Its first known usage dates back to 1865-70 and it has been derived from the French word Risque, which means to risk.
Pronunciation: ri-skey; Fr. rees-key
The dictionary definitions for Risque are as follows:
1. Indecent and likely to shock. (adjective)
2. Something suggestive of or bordering on indecency or indelicacy. (adjective)
3. Referring to sex in a rude and a shocking way. (adjective)
Master Tips to learn Risque:
Risque sounds like risk, though both the words mean different. However, the word risk, which means something that involves danger can easily be related to the word risqué because a risqué behaviour is always full of risk.
Difference between Risky & Risque:
1. Accompanied by or involving danger; hazardous: “Driving in this weather can be very risky.”
2. Involving the possibility of something bad or unpleasant happening: “This investment could be a risky move for the company.”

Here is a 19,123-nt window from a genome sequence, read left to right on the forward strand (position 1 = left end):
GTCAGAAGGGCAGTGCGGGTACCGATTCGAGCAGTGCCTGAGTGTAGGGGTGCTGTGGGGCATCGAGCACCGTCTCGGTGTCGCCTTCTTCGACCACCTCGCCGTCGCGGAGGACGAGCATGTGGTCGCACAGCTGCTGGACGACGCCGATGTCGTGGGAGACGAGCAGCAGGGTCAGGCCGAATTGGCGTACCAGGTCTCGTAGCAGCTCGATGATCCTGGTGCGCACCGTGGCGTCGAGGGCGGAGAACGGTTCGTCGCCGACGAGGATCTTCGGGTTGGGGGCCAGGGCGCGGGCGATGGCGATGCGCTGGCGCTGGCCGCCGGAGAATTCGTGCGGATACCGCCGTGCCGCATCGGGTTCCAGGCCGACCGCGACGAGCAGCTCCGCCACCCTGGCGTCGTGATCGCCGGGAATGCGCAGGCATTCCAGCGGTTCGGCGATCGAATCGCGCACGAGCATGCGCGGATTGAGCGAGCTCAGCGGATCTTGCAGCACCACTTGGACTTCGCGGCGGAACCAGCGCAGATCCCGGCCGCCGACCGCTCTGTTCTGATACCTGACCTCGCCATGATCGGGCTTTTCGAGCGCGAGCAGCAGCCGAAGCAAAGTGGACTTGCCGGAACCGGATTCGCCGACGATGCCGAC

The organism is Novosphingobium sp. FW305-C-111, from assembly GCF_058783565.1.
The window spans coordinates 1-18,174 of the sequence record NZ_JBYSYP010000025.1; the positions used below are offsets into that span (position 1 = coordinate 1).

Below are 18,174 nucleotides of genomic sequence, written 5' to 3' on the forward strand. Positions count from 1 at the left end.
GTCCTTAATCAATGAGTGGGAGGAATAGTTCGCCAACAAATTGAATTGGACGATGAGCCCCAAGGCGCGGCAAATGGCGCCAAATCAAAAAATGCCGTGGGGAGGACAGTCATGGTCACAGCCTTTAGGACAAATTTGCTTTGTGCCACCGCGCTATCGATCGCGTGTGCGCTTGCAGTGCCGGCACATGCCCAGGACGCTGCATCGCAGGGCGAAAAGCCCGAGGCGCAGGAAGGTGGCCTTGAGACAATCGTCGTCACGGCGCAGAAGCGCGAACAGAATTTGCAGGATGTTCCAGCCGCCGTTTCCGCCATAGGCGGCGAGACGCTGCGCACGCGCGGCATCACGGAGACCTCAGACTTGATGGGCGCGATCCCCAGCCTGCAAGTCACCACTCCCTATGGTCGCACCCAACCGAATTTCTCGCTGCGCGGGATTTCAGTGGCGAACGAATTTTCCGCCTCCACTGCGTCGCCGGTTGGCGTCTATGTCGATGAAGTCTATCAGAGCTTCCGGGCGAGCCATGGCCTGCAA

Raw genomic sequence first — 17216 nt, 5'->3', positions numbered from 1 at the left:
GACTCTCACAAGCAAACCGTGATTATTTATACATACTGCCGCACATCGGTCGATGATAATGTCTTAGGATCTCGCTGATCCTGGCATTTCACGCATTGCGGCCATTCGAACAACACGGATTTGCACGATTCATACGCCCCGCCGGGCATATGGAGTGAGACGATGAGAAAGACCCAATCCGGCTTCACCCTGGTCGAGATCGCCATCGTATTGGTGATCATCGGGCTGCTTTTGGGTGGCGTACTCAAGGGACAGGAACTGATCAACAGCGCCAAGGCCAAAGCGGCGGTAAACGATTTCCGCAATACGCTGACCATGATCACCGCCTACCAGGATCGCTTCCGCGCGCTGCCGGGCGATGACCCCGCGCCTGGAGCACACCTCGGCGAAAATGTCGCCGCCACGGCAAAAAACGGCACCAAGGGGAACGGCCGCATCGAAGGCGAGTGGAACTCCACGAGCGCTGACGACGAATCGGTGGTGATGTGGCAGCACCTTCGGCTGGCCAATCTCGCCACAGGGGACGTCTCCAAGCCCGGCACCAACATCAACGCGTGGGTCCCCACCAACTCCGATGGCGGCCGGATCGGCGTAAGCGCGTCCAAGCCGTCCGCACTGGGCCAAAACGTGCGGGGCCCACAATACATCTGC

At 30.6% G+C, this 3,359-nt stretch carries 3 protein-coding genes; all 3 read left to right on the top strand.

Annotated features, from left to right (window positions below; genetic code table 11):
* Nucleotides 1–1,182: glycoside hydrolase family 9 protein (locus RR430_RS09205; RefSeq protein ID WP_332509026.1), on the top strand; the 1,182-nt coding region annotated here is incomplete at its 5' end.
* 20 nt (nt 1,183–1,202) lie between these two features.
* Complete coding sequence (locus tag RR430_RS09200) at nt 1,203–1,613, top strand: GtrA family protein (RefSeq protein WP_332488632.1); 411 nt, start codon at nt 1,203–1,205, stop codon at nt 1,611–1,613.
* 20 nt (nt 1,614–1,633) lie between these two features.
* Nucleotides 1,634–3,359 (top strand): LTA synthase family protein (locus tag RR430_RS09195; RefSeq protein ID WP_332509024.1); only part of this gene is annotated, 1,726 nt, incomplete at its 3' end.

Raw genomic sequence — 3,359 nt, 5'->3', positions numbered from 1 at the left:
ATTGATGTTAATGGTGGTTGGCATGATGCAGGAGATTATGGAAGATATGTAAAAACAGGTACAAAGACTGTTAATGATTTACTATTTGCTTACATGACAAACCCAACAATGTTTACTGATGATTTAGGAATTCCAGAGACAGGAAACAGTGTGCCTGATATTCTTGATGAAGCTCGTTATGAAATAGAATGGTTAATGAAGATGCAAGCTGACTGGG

Risque/risqué as we see from above is suggestive of or bordering on indelicacy or impropriety: “Why does that talk-show host have to be so risque in his conversation?”
An usage example for both the words: It’s a risky business to tell risqué jokes when you don’t know how your audience will respond.
Risque can be used in the following ways:
1. He makes everyone uncomfortable by telling risqué jokes.
2. You will be nothing but risqué when you will be seen dancing on that song.
3. Being risqué is not considered good in our society.